Lenovo has been on a bit of a spree, launching a number of new smartphones in quick succession. The company is good at creating models that cater to specific needs, such as the Vibe P1 (Review | Pictures) with its oversized battery, the Vibe Shot (Review | Pictures) for camera lovers, the Vibe S1 (Review | Pictures) for those who care most about looks, and most recently, the Vibe K4 Note for the budget segment. We now have with us the brand new Vibe X3, which takes its place at the top of the heap as Lenovo's latest flagship.
The Lenovo Vibe X3 costs just Rs. 19,999 but packs a number of features and attributes that might make it a competitor to phones that cost way more. The spec sheet alone would give us quite a bit to dig our teeth into, but Lenovo has also tossed in a few things that it says improve the user experience in less tangible ways. We'll have to dig deep to find out if that's just a marketing line or if the Vibe X3 really does blow all its competition away.
Look and feel
The Lenovo Vibe X3 looks nothing like the multi-coloured Vibe X2 (Review | Pictures) which launched in late 2014. In fact, it has a very strong resemblance to the Vibe K4 Note, which shouldn't be surprising considering the latter is sold in some territories as the Vibe X3 Lite. The phone comes in a slick oblong box, and you'll find a neat clear plastic case and adhesive screen protector along with the usual charger, USB cable, and headset.
At first glance, the screen appears to be enormous, with only narrow white plastic strips for the twin stereo speakers above and below it. However, what you see is actually the black Gorilla Glass 3 extending beyond the screen to encompass the front camera, sensors and status LED on top, and capacitive navigation buttons below.
The power and volume buttons are on the right, though a bit too low for our liking. There's a Hybrid SIM tray on the left, which means you get one slot for the first Nano-SIM and another slot for either a second Nano-SIM or a microSD card. This arrangement forces you to choose between a second line and additional storage, which we are never in favour of.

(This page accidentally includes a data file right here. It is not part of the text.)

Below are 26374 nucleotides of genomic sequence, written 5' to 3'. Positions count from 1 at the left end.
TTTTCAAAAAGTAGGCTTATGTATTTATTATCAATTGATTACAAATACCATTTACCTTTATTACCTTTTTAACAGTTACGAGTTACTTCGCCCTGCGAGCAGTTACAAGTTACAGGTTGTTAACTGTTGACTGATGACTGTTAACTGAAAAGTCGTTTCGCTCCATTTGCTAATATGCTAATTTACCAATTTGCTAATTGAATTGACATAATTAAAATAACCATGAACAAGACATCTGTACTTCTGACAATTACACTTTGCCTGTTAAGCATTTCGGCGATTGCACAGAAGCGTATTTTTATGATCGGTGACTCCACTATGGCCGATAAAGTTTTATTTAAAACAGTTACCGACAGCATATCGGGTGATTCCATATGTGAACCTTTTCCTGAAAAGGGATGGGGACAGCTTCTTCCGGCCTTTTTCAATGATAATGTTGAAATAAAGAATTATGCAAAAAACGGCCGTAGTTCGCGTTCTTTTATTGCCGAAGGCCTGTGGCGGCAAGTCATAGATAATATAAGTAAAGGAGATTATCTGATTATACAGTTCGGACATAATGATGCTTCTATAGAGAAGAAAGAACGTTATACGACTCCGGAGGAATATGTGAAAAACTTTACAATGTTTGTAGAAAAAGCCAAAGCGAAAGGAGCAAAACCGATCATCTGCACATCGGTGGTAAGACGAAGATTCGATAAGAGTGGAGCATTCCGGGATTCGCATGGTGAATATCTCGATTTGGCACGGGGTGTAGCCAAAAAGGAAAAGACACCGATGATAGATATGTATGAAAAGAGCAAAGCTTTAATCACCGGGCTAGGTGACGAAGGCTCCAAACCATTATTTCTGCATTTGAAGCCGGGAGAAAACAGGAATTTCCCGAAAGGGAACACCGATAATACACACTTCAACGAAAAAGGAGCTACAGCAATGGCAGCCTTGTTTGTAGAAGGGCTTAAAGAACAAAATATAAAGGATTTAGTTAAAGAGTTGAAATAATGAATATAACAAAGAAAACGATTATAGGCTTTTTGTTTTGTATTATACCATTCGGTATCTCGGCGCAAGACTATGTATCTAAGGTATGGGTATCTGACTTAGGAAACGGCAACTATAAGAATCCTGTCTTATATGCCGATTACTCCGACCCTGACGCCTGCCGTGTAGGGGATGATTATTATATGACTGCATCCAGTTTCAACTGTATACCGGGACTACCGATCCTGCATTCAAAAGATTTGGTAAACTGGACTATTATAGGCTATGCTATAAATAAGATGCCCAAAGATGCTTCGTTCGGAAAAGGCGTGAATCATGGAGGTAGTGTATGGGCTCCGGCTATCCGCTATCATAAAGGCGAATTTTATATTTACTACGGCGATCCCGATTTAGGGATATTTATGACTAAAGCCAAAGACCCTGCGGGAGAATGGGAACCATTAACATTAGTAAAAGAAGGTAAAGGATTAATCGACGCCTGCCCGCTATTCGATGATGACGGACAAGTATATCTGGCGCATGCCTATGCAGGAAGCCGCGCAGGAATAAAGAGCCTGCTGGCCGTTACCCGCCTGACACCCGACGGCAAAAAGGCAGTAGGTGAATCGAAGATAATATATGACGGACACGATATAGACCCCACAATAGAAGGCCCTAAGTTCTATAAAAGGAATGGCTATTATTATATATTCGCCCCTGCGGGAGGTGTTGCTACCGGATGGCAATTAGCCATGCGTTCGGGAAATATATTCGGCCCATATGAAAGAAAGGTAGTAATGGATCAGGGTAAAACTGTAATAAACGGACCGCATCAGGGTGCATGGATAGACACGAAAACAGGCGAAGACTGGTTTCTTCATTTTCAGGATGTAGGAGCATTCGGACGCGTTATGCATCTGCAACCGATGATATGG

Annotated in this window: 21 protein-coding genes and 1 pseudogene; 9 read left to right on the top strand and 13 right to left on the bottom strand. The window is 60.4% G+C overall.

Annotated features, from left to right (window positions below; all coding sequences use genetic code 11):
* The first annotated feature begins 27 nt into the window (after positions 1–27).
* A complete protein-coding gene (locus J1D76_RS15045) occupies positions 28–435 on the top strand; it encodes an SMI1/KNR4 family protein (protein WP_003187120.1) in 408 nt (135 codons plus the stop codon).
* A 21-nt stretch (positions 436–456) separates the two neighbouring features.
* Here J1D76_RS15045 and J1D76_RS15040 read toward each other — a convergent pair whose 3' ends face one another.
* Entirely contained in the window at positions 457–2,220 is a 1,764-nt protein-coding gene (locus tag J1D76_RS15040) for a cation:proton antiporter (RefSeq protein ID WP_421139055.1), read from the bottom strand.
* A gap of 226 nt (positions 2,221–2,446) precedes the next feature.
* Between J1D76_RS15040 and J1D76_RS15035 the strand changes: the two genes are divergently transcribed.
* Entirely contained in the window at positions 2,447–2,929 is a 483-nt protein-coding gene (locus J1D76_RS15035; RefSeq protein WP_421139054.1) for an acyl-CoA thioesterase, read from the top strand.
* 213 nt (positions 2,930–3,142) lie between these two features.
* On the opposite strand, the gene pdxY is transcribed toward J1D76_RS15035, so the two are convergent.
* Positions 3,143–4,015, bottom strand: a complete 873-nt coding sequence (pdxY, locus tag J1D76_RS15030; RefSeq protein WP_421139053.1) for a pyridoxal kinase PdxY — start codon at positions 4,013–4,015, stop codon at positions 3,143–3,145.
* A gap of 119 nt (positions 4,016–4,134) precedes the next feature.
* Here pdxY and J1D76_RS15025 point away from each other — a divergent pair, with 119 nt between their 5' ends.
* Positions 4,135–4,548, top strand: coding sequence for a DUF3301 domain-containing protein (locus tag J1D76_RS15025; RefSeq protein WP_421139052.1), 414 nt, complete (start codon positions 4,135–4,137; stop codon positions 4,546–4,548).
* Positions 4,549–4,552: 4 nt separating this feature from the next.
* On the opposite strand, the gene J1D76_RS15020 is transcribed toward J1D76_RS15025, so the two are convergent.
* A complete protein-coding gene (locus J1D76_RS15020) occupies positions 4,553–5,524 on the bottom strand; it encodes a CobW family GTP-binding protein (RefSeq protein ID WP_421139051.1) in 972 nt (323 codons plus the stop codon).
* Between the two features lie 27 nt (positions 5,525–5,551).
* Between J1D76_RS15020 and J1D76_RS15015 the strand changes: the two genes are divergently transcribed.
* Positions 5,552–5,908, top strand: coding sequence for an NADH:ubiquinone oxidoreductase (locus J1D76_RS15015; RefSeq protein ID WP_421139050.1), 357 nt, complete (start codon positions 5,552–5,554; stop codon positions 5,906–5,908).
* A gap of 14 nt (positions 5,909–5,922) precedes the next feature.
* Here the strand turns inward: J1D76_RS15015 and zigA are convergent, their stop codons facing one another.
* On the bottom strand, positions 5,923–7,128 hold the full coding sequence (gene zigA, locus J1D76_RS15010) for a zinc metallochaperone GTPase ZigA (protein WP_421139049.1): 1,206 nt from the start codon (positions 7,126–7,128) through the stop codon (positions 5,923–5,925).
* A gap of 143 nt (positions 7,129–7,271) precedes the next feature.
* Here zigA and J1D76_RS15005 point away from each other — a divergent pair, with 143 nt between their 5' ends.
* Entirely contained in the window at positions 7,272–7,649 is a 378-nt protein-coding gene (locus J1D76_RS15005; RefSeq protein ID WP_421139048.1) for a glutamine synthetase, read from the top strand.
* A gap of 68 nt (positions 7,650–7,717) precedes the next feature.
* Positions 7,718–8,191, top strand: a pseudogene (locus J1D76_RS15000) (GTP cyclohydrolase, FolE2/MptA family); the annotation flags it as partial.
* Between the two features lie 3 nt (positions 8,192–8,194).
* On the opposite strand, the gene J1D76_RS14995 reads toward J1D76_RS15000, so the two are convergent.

There's a 3.5mm audio socket on top, with a small IR emitter to keep it company. You can use this in conjunction with an included app to control a variety of devices. There's also a standard Micro-USB port on the bottom which interestingly allows you not only to charge and sync the phone as usual, but also to use the Vibe X3 as a power bank to charge other devices.
Around the back, you'll see the primary 21-megapixel camera and fingerprint sensor right below it. This is also where the phone's NFC radio is located, and Lenovo says that wireless payments will be supported when such services launch in India. You can also see a pretty big Dolby Atmos logo on the bottom.
The battery is sealed inside the phone's aluminium unibody. Lenovo says the matte white finish is resistant to smudges and fingerprints, but we found a few scuffs within minutes of taking the plastic cover off. We also noticed a few scratches on the silver chamfered edges after a day or two of careful usage.
The Vibe X3 is 9.3mm thick in the centre but this is masked quite effectively by the curvature of the back. It fits nicely in a palm, but using it one-handed is literally a stretch. The 175g weight is not as easy to compensate for, and you'll definitely feel it when using this phone for any length of time.
It isn't easy to reach the capacitive buttons on the bottom without feeling like the Vibe X3 will tip over. Amazingly for a phone that isn't scraping the bottom of the budget barrel, the buttons are not backlit. It would have made a lot more sense for Lenovo to have gone with on-screen buttons on this phone. The ergonomics are just not quite as good as we expect of a phone that claims to be its manufacturer's flagship.
Lenovo has struck a balance between cost and performance, and so the Vibe X3 has at its heart a Qualcomm Snapdragon 808 processor, which is one step below the current top-of-the-line Snapdragon 810, offering six CPU cores and integrated Adreno 418 graphics. There's also 3GB of RAM which should keep things chugging along smoothly. The 32GB of storage can be bumped up by 128GB if you're willing to forego a second SIM. Surprisingly, only 24.37GB was reported to be free on our review unit when we turned it on for the first time.